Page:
Estimation of the California Bearing Ratio for lateritic soils based on compaction characteristics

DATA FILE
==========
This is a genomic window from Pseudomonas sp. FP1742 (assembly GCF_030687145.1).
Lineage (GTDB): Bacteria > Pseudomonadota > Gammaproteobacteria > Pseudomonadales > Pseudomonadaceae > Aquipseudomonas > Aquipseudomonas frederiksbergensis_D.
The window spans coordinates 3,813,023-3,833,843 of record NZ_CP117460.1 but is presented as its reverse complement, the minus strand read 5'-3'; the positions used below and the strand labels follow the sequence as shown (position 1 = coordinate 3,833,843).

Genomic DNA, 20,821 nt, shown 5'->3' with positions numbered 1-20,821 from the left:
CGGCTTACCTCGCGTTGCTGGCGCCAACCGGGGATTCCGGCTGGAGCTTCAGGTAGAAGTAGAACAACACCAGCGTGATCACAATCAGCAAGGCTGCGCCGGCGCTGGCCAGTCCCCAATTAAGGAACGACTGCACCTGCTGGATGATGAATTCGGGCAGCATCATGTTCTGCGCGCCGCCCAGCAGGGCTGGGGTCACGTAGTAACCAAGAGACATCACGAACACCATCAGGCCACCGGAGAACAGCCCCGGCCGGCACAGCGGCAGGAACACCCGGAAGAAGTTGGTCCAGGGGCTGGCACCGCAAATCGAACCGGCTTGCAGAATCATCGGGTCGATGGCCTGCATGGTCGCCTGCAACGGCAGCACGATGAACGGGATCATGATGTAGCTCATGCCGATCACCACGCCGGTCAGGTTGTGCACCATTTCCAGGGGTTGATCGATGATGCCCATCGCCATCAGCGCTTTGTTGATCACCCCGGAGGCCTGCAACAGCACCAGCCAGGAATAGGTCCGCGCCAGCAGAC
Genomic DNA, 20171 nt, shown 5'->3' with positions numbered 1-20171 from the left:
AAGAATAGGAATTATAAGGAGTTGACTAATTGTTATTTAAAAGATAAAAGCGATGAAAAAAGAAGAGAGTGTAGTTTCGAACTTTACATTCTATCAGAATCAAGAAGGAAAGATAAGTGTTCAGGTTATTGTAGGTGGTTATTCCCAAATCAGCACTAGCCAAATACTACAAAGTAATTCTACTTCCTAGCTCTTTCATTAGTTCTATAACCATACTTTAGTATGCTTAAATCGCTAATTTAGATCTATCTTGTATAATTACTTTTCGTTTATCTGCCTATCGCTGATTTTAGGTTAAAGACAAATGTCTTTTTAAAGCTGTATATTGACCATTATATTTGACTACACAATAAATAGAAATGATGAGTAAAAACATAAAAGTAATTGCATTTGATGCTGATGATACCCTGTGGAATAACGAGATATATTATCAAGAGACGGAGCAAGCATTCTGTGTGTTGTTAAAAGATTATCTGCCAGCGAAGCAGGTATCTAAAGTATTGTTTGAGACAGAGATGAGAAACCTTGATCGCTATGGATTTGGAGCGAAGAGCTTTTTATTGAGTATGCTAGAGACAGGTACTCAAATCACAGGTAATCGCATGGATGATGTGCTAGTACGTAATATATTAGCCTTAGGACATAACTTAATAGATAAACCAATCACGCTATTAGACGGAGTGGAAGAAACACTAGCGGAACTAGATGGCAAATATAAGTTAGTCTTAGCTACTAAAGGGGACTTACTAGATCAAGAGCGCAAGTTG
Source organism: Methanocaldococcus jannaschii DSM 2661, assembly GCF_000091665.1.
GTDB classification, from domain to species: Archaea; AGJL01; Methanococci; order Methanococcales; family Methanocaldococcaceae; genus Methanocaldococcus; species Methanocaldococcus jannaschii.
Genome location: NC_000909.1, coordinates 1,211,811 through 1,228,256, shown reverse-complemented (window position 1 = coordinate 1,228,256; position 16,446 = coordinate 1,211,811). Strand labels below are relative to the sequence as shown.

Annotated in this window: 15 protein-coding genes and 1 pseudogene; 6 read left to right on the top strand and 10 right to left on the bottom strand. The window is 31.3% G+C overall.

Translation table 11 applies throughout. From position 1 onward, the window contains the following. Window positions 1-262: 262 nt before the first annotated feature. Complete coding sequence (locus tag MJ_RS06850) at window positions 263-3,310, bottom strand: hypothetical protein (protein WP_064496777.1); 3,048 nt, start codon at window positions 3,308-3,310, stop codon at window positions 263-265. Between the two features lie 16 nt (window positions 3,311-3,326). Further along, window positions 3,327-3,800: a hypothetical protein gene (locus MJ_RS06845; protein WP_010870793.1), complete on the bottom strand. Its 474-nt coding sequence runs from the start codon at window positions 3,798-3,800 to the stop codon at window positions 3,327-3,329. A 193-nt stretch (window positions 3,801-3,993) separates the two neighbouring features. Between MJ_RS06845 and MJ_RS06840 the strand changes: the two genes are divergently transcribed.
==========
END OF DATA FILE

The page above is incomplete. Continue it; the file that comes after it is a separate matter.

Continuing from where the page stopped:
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California Bearing Ratio (CBR) is a commonly used indirect method to assess the stiffness modulus and shear strength of subgrade in pavement design works. However, civil engineers always encounter difficulties in obtaining representative CBR value for design of pavements as the conventional soaked CBR testing method is tedious and time consuming. Over the years, many correlations have been proposed by various researchers in which the soil index properties are used to estimate soil CBR. Most models have however been developed for saturated fine grained soils and temperate climatic conditions. The objective of this study was to develop models to estimate the CBR of lateritic soils based on compaction characteristics. Six types of commonly used lateritic soils used for road construction in Eastern Uganda were considered, two of these soils were fine grained while the other four were coarse grained. Soil samples were compacted at five different levels of compaction and at five different levels of moisture contents on dry and wet sides of an optimum moisture content (OMC) of a soil. A total of 125 soil samples were prepared in the laboratory and soaked CBR tests conducted on each sample. Test results showed that the CBR values of these soils are greatly influenced by the water content and dry density as well as the testing conditions (i.e. initial state factor). Regression analysis indicated that there exist acceptable correlations between compaction characteristics and CBR. General, reliable and best-fit models; linear and non linear for predicting the CBR were developed based on the compaction test results. Linear statistical models showed a higher performance than non linear statistical models for predicting CBR. A relatively good agreement was observed between predicted and measured values of the CBR from the laboratory CBR tests.